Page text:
How Do You Find an Exoplanet?,
In How Do You Find an Exoplanet? John Asher Johnson explains the four key methods that have been used to discover exoplanets—planets that orbit around stars other than the Sun. Those are the radial velocity method, observations of transits, analysis of gravitational microlensing, and direct imaging. As Johnson states in his preface, many books explore the subject matter in much greater depth and complexity. His aim, however, is to make it accessible to anyone with an understanding of freshman physics. In that aim he succeeds. Readers with an understanding of Kepler’s laws or even just Newtonian gravity will find the topics covered to be comprehensible and the progression of topics easy to follow.
The book starts with a short description of how Johnson first became interested in astronomy and, in particular, how he “discovered” his first planet—Jupiter—shining like a bright star in the night sky. The story helps readers identify with the author and points out that even those who grew up in a city with hardly any awareness of the nighttime stars above could be bitten by the astronomy bug. The introduction then gives a brief history of astronomy that includes a concise overview of the Copernican revolution. Even if the historical material is familiar to many readers, Johnson’s perspective serves to illustrate how scientific ideas and discoveries progress and, in particular, how they can challenge our perceptions of our place in the universe. The introduction is also a good review for readers who need a brief refresher on the basics of Kepler’s laws.
Johnson writes in a familiar tone and includes anecdotes from his own career as a professional astronomer on the hunt for exoplanets. At times, I could imagine myself in one of Johnson’s classes, listening as he explains in his conversational style the theory behind the exoplanet discovery techniques and points to his whiteboard sketches to illustrate the basic concepts. That said, I should clarify that the diagrams in the book are by no means straight off a whiteboard. Rather, they are mostly clear, simple, well-labelled line diagrams.
I particularly like how Johnson starts from basic principles and explains jargon terms; he even includes a glossary at the back of the book in case readers forget. Reading a book that actually starts with simple approximations is a refreshing change. Once the general concept is clear and examples are given to provide approximate numerical values of observables, Johnson adds to the foundation by introducing terms such as eccentricity and angles of inclination to better describe real-life systems.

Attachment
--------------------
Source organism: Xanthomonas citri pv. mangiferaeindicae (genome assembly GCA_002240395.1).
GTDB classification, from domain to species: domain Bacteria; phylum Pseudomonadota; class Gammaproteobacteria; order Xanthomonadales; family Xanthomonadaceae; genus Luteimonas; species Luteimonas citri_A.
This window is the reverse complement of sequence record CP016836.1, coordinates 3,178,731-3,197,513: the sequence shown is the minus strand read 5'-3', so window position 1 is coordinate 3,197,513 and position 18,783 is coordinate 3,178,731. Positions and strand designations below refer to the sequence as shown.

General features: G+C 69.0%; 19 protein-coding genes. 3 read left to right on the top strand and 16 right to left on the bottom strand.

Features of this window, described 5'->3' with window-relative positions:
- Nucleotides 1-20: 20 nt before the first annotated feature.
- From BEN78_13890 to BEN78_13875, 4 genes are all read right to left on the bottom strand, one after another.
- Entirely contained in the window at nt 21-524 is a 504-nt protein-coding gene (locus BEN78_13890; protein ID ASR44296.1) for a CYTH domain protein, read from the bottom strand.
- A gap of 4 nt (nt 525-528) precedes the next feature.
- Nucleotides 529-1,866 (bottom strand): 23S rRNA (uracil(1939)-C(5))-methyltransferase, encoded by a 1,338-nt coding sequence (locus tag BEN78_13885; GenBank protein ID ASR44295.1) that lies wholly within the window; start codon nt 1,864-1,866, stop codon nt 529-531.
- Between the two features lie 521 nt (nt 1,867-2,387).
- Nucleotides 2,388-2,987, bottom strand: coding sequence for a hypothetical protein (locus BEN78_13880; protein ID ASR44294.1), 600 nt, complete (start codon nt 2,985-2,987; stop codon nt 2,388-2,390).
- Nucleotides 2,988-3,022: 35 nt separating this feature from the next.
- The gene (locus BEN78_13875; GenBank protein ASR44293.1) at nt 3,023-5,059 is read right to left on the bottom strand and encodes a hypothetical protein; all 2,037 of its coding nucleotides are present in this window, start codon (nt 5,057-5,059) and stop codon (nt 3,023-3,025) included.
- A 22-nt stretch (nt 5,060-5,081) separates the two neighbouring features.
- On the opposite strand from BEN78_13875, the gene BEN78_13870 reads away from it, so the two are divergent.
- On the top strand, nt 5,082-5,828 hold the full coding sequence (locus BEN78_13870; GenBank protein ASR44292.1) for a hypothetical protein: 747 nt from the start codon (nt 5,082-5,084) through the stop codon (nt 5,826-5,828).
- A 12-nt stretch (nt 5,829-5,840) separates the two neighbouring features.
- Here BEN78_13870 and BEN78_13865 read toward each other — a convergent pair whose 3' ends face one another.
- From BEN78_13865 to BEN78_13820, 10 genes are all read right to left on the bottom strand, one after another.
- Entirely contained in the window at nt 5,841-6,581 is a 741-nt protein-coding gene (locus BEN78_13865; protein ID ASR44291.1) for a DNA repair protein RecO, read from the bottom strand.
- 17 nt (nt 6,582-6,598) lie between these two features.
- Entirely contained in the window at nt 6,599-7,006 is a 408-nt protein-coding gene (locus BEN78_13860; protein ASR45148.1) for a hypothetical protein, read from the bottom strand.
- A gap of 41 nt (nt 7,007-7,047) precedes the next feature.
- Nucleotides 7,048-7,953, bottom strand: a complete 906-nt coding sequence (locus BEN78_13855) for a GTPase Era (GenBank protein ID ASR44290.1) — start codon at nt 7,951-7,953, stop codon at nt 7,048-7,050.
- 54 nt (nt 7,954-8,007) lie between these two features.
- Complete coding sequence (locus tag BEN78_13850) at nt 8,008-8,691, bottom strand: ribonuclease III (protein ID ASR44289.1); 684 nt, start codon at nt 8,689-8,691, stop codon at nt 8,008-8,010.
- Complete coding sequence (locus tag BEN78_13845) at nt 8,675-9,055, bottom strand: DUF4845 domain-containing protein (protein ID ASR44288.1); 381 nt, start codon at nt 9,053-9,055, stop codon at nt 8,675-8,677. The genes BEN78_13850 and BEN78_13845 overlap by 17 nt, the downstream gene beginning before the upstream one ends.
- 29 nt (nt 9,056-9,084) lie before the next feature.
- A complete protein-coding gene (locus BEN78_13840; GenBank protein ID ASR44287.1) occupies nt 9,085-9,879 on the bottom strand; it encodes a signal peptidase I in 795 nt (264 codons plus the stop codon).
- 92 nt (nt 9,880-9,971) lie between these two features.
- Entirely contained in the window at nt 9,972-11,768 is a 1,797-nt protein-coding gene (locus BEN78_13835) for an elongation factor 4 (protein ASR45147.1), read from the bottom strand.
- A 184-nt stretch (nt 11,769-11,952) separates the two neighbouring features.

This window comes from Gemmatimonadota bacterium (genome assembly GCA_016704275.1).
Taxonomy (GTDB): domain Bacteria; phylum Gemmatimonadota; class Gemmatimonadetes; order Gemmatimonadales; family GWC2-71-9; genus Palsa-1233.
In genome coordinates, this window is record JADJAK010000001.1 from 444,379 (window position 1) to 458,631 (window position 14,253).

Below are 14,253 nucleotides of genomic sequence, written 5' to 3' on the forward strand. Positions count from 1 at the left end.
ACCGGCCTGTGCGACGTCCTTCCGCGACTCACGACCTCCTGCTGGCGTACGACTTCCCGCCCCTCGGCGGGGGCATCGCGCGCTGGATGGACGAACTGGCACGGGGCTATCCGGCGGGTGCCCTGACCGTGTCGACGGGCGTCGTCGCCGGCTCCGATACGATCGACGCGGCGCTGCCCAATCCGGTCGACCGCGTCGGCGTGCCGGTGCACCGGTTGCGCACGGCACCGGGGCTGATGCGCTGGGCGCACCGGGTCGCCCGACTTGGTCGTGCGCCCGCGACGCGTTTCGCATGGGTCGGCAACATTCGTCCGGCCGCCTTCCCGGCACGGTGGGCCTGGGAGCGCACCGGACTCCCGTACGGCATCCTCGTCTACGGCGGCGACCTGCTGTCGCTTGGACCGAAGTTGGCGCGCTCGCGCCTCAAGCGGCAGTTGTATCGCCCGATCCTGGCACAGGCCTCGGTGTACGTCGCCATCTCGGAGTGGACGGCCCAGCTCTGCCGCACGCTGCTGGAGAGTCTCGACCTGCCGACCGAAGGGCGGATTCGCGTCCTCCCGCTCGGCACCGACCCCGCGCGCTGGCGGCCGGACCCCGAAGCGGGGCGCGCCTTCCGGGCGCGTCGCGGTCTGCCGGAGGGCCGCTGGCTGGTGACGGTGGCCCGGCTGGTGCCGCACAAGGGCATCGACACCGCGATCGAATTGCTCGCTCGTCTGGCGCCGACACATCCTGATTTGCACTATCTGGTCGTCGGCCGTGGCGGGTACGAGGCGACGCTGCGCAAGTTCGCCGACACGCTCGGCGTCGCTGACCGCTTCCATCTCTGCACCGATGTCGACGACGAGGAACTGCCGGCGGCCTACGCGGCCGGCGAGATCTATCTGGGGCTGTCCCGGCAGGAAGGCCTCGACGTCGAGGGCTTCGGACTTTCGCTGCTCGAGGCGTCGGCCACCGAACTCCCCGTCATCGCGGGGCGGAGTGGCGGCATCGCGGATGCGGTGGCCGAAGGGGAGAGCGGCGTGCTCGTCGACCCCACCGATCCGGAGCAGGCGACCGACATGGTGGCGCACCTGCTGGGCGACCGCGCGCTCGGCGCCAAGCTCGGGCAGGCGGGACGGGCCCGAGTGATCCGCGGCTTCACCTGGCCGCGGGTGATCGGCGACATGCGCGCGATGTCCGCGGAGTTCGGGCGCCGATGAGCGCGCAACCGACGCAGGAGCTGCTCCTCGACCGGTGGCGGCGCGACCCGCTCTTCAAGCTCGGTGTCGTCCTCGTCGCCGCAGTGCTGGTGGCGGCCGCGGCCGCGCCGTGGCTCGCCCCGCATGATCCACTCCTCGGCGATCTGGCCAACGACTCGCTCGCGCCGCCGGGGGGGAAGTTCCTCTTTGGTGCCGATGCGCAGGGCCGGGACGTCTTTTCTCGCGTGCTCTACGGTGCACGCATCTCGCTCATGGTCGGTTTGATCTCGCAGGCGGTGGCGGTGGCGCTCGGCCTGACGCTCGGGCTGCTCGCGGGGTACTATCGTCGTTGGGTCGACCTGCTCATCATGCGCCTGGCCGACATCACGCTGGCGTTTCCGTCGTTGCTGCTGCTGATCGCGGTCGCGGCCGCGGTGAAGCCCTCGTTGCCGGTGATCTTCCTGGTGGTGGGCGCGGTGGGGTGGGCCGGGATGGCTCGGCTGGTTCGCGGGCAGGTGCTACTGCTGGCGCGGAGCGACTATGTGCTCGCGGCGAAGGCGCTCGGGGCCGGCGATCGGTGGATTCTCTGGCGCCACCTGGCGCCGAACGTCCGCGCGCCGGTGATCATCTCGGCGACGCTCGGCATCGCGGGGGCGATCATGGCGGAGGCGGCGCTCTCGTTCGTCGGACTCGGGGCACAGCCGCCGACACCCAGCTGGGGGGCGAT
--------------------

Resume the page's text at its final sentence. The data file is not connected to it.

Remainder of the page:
The ordering of the chapters and the number of pages dedicated to each discovery method approximate the order of how successful the technique has been in finding exoplanets. Currently, microlensing and direct imaging are competing for third place, although I expect direct imaging to become the dominant discovery method as scientists overcome the technological hurdles. And that brings me to my only quibble with the book: I would have liked a few more pages spent on direct imaging. That method had the fewest pages dedicated to it and, as a consequence, the discussion of it felt overly concise. For example, Johnson does not mention the giant telescopes expected to come on line in the next 10 years. A discussion of those telescopes, whose primary mirrors have diameters of 20–40 m, would not only be an inspiring glimpse into future endeavors, it would also be a relevant addition to the description of the resolution and sensitivity required to directly image exoplanets.
From its cover, you may not immediately realize what How Do You Find an Exoplanet? is about. You’ll find no depictions of imagined far-off star systems and alien-looking worlds, as is common for books on exoplanets. The paper is not glossy and the text and diagrams are black and white. The minimalist styling works in the book’s favor; no distractions or superfluous images divert readers’ attention from the important key concepts. I will certainly recommend the book to students interested in understanding exoplanet discovery.
Samantha J. Thompson is a research associate in the exoplanets research group at the University of Cambridge, UK. She is currently overseeing the building of HARPS3, a high-resolution spectrograph that will be used in the 10-year Terra Hunting Experiment designed to find Earth-mass planets orbiting nearby dwarf stars.